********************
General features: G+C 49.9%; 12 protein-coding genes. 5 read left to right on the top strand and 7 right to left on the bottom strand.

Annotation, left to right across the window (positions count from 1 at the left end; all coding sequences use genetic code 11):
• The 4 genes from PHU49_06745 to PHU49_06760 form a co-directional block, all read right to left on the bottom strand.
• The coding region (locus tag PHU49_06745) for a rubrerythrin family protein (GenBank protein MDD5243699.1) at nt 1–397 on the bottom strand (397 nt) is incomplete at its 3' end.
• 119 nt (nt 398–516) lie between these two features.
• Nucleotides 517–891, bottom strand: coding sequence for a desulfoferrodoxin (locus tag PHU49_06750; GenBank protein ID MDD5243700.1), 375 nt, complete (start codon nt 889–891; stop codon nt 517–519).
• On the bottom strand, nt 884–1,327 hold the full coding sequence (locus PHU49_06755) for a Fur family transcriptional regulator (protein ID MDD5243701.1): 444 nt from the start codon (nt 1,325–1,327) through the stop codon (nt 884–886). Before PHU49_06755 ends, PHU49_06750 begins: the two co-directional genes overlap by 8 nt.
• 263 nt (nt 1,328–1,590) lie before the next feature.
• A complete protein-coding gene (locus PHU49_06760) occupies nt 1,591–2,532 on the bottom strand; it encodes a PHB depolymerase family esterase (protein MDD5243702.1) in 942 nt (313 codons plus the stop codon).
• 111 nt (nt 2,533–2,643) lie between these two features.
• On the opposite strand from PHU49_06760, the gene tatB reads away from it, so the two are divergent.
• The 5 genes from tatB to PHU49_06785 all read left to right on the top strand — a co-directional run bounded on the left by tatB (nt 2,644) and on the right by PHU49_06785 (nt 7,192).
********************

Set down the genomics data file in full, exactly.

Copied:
General features: G+C 49.9%; 12 protein-coding genes. 5 read left to right on the top strand and 7 right to left on the bottom strand.

Annotation, left to right across the window (positions count from 1 at the left end; all coding sequences use genetic code 11):
• The 4 genes from PHU49_06745 to PHU49_06760 form a co-directional block, all read right to left on the bottom strand.
• The coding region (locus tag PHU49_06745) for a rubrerythrin family protein (GenBank protein MDD5243699.1) at nt 1–397 on the bottom strand (397 nt) is incomplete at its 3' end.
• 119 nt (nt 398–516) lie between these two features.
• Nucleotides 517–891, bottom strand: coding sequence for a desulfoferrodoxin (locus tag PHU49_06750; GenBank protein ID MDD5243700.1), 375 nt, complete (start codon nt 889–891; stop codon nt 517–519).
• On the bottom strand, nt 884–1,327 hold the full coding sequence (locus PHU49_06755) for a Fur family transcriptional regulator (protein ID MDD5243701.1): 444 nt from the start codon (nt 1,325–1,327) through the stop codon (nt 884–886). Before PHU49_06755 ends, PHU49_06750 begins: the two co-directional genes overlap by 8 nt.
• 263 nt (nt 1,328–1,590) lie before the next feature.
• A complete protein-coding gene (locus PHU49_06760) occupies nt 1,591–2,532 on the bottom strand; it encodes a PHB depolymerase family esterase (protein MDD5243702.1) in 942 nt (313 codons plus the stop codon).
• 111 nt (nt 2,533–2,643) lie between these two features.
• On the opposite strand from PHU49_06760, the gene tatB reads away from it, so the two are divergent.
• The 5 genes from tatB to PHU49_06785 all read left to right on the top strand — a co-directional run bounded on the left by tatB (nt 2,644) and on the right by PHU49_06785 (nt 7,192).